Go packages are constructed from one or more source files, which are organized into folders in the file system. Source files of the same package must be in the same folder.
But in Go there is no "package hierarchy", the "subpackage" term simply refers to the folder of a package being a subfolder of another. We often organize packages to be in folders being subfolders of others because there is some connection between those packages (e.g. a package is used only by another being in the parent folder; or a package in a subfolder is a specific or more special implementation of the package in the parent folder; or simply just a logical grouping - see the end of the answer).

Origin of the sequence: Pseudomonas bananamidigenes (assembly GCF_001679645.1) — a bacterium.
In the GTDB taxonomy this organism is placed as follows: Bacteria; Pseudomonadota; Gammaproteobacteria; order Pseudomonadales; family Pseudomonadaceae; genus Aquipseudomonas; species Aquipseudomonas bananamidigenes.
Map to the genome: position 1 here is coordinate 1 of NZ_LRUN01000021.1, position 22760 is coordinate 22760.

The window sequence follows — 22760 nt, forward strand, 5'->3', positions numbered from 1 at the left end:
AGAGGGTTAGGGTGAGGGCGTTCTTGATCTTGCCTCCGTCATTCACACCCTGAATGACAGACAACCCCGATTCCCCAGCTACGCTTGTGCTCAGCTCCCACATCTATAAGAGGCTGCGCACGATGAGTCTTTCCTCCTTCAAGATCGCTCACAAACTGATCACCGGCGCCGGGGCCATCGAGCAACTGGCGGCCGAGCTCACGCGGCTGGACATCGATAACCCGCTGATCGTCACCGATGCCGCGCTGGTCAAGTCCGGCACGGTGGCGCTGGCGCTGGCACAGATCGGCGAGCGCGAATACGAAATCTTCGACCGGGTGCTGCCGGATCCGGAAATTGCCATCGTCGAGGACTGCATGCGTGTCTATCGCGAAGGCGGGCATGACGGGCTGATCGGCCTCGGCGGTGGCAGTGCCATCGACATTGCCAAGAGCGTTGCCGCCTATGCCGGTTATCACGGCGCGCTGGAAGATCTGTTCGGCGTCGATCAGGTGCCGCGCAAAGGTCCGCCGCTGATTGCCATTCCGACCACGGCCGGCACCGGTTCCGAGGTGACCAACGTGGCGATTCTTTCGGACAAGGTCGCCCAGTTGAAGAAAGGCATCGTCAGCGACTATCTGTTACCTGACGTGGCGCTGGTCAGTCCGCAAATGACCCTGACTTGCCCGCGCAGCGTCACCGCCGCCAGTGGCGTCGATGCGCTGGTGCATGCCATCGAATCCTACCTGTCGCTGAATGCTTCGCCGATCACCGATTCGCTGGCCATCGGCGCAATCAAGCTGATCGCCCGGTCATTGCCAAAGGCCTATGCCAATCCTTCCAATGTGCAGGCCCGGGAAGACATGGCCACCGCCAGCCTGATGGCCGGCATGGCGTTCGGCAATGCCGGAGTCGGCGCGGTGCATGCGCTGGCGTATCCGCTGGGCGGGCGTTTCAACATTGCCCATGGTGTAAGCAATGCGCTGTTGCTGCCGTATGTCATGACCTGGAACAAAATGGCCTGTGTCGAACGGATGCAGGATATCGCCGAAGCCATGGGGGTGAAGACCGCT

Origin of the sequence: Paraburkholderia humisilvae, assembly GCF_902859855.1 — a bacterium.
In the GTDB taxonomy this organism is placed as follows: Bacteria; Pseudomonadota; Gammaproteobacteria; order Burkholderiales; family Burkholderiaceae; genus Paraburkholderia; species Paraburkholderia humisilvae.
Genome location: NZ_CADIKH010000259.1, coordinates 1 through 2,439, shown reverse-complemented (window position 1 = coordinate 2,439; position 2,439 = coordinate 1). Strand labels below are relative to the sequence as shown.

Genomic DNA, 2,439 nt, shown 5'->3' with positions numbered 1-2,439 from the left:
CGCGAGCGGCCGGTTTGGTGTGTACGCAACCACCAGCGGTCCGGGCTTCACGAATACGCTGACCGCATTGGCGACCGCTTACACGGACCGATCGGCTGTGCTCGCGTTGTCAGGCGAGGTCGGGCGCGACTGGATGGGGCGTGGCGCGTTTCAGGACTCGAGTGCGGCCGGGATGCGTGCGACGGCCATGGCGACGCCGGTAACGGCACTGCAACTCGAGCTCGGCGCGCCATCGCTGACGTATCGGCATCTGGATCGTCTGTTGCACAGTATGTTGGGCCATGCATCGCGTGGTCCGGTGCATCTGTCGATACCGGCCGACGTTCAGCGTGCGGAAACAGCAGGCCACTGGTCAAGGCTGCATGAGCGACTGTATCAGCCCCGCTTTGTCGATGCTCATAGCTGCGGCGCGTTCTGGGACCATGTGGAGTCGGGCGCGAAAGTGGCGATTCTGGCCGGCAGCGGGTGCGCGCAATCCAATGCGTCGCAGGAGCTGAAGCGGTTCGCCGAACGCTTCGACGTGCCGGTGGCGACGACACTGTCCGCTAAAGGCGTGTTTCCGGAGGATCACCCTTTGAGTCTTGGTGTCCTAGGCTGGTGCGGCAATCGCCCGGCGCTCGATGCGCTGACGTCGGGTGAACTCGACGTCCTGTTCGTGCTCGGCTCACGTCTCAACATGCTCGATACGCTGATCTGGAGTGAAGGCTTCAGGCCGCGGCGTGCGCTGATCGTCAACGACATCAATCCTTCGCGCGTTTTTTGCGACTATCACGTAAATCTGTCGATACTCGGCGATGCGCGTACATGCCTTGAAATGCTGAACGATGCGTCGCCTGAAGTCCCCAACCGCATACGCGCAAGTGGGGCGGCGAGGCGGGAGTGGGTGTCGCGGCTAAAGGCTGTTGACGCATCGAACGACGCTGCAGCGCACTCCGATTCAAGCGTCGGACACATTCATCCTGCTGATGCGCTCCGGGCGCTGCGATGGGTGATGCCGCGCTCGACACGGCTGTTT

So whenever you do
It only imports
pkgfoo and no other packages sharing the same path as prefix. If you need
github.com/usera/pkgfoo/subpkg too, you also need to explicitly import it:
import ( "github.com/usera/pkgfoo" "github.com/usera/pkgfoo/subpkg" }
The Go Blog: Package names on directories used in the standard library:
Directories. The standard library uses like directories
imageto group packages for related protocols and algorithms. There is no actual relationship among the packages in one of these directories; a directory just provides a way to arrange the files. Any package can import any other package provided the import does not create a cycle.